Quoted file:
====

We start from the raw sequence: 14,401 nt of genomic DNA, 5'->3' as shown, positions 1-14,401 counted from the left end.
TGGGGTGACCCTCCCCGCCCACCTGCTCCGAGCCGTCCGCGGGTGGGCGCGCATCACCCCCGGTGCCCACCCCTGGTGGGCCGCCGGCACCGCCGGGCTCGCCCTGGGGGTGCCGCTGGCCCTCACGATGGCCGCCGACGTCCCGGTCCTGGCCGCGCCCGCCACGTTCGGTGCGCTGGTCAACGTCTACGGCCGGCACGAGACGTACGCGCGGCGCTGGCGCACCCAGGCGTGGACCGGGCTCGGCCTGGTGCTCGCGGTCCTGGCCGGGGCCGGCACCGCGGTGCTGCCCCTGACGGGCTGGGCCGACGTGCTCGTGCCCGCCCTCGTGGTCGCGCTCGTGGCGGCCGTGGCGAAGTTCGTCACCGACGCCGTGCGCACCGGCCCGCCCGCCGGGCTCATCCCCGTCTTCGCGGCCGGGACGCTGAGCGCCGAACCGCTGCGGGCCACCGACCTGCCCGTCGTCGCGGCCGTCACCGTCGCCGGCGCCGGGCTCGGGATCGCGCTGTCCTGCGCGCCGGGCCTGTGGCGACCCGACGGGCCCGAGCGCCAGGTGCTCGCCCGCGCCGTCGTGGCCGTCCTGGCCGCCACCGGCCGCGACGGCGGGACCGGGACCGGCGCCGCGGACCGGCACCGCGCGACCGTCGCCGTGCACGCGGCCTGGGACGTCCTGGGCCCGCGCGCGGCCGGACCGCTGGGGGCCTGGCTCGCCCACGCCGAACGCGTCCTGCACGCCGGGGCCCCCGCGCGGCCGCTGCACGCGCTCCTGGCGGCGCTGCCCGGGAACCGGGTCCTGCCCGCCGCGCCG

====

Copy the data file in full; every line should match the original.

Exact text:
We start from the raw sequence: 14,401 nt of genomic DNA, 5'->3' as shown, positions 1-14,401 counted from the left end.
TGGGGTGACCCTCCCCGCCCACCTGCTCCGAGCCGTCCGCGGGTGGGCGCGCATCACCCCCGGTGCCCACCCCTGGTGGGCCGCCGGCACCGCCGGGCTCGCCCTGGGGGTGCCGCTGGCCCTCACGATGGCCGCCGACGTCCCGGTCCTGGCCGCGCCCGCCACGTTCGGTGCGCTGGTCAACGTCTACGGCCGGCACGAGACGTACGCGCGGCGCTGGCGCACCCAGGCGTGGACCGGGCTCGGCCTGGTGCTCGCGGTCCTGGCCGGGGCCGGCACCGCGGTGCTGCCCCTGACGGGCTGGGCCGACGTGCTCGTGCCCGCCCTCGTGGTCGCGCTCGTGGCGGCCGTGGCGAAGTTCGTCACCGACGCCGTGCGCACCGGCCCGCCCGCCGGGCTCATCCCCGTCTTCGCGGCCGGGACGCTGAGCGCCGAACCGCTGCGGGCCACCGACCTGCCCGTCGTCGCGGCCGTCACCGTCGCCGGCGCCGGGCTCGGGATCGCGCTGTCCTGCGCGCCGGGCCTGTGGCGACCCGACGGGCCCGAGCGCCAGGTGCTCGCCCGCGCCGTCGTGGCCGTCCTGGCCGCCACCGGCCGCGACGGCGGGACCGGGACCGGCGCCGCGGACCGGCACCGCGCGACCGTCGCCGTGCACGCGGCCTGGGACGTCCTGGGCCCGCGCGCGGCCGGACCGCTGGGGGCCTGGCTCGCCCACGCCGAACGCGTCCTGCACGCCGGGGCCCCCGCGCGGCCGCTGCACGCGCTCCTGGCGGCGCTGCCCGGGAACCGGGTCCTGCCCGCCGCGCCG